Books, On the Run

Too Big for my Boots

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The scale of the New World is both beguiling and disorienting.

New York is large and dense and teeming with life and people and detail. The flourishes of the architecture – gargoyles, cornices, frescos; street vendors selling pretzels with mustard; dog walkers; New Yorkers; tourists; children – there is minutiae as well as a sense of grand scale. This is the Big Apple. It is busy and noisy and energetic.

Dallas is another thing altogether. The buildings are just as large, but they are modern and sleek. There is space between them and little detail. The sidewalks are wide and there are few trees or people aside from bands of friendly Jehovah’s Witnesses on the occasional street corner. The city is a painting of broad strokes, blocked in but unfinished. It feels somehow sparse and empty – lacking the disorder and decay that population brings. Like a new house waiting for people to move in. Wide roads dominate and locals regard us curiously from behind their steering wheels. They are kind and wave us indulgently across the multi-lane asphalt even against the lights, as if the sight of people on foot is quaint. Walking here one feels small and alone.

Bouchercon is the world’s biggest mystery writers’ convention. There are thousands of attendees, many of whom are writers – big names with bestselling books and HBO series. Into this walk four Australian crime writers.

One gentleman in a backwards baseball cap is at pains to point out that we really must make it here for our literary existence to be worthwhile.

We are greeted by Marjery Flax of the Mystery Writers of America who welcomes us quite literally with open arms. We’ve been invited to sign books at the MWA table though we aren’t members. It is a kindness, and international offer of solidarity between crime writers, and we are honoured and a little awestruck.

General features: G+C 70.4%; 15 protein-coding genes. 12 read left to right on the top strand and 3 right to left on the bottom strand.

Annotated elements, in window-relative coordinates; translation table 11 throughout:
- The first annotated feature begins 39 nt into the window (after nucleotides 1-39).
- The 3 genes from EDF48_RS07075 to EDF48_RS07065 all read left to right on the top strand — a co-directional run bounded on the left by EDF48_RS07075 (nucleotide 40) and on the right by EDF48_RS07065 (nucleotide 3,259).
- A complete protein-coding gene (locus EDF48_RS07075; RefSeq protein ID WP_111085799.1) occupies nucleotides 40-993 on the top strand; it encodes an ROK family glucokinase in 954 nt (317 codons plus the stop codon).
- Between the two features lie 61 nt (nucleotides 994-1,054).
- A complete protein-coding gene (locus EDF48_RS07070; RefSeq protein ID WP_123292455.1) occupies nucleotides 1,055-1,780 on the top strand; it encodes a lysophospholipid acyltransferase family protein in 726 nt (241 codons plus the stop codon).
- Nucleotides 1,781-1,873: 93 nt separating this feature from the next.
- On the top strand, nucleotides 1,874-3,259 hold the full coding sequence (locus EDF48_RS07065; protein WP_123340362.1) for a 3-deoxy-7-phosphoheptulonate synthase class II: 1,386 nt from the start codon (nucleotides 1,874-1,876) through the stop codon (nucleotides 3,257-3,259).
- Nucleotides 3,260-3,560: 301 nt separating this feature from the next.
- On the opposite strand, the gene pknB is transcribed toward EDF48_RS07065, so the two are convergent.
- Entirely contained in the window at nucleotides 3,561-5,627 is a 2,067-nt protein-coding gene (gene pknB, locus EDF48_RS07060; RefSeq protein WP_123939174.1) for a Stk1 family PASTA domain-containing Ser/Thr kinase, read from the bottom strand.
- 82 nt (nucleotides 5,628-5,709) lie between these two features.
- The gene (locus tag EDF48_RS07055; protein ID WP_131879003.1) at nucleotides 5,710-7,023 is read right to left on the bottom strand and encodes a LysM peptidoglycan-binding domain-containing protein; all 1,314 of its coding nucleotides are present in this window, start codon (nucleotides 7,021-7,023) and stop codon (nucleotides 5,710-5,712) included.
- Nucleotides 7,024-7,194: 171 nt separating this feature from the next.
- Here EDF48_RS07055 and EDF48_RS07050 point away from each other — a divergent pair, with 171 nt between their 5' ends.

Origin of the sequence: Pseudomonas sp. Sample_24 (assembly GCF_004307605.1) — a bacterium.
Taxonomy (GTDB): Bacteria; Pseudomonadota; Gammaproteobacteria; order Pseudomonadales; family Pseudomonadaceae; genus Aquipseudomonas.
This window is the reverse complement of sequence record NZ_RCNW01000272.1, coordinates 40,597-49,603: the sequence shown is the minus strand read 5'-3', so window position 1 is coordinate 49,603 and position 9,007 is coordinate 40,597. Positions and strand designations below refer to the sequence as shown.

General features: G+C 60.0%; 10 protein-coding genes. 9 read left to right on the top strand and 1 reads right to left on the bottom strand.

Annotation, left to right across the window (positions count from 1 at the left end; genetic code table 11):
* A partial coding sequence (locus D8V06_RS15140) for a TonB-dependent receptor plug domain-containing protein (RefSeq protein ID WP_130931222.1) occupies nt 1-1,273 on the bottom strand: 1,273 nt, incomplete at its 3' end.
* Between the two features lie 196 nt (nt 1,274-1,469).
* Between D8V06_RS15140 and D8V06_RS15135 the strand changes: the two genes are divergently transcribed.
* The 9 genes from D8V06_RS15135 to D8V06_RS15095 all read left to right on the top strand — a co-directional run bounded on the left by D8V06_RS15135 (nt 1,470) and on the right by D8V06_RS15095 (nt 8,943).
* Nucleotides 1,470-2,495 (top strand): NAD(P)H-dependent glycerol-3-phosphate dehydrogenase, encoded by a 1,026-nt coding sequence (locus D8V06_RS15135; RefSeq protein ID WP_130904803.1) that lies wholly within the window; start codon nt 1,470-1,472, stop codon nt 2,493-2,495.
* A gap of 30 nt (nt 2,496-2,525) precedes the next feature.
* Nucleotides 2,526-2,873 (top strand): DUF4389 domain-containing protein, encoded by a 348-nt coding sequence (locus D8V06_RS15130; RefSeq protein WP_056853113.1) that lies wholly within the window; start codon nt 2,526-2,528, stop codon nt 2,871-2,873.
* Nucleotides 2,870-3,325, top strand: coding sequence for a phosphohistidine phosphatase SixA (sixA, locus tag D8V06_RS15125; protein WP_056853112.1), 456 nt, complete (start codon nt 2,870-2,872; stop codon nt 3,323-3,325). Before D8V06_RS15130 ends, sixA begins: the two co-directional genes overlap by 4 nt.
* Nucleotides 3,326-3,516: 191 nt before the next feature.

One gentleman in a backwards baseball cap is at pains to point out that we really must make it here for our literary existence to be worthwhile. In my mind I hear Frank Sinatra singing a similar refrain. Our new friend is adamant that being “big” in the UK market is not enough, that we must be “big” here in the America. Emma Viskic points out quite gently that Australia is not in the UK, by telling him that our market is even smaller. The idea astounds him, and he wishes us luck.

The life of a writer is not one that is generally conducive to ego. We are accustomed to being unrecognised – it’s part of the gig. And we are after all here for that very reason – to talk to Americans about the Australian crime writing scene. 

Even so I am delighted when a woman in the elevator clutches my arm and says “I must tell you that I love your books. They’re wonderful.”

I feel several inches taller.

I gush thanks but the elevator doors close before I can enquire which book was her favourite.  Jock Serong grins at me. “Well you must be bigger here than you thought – a total stranger said she loves your books!”

Emma looks puzzled. “Books? I thought she said boots.”

I’m unsure now. She might have said boots. I do have very nice boots. I’m suddenly glad the elevator doors closed before I could ask which one she liked best.

And I am small again, looking down at my stylish red boots and contemplating New York and Dallas and the gentleman with his advice and my own sense of scale. And I realise that the ‘bigness’ in this place is not always related to physical size.  The largeness of America is sometimes just a state of mind.

For the other installments in this series, click here.

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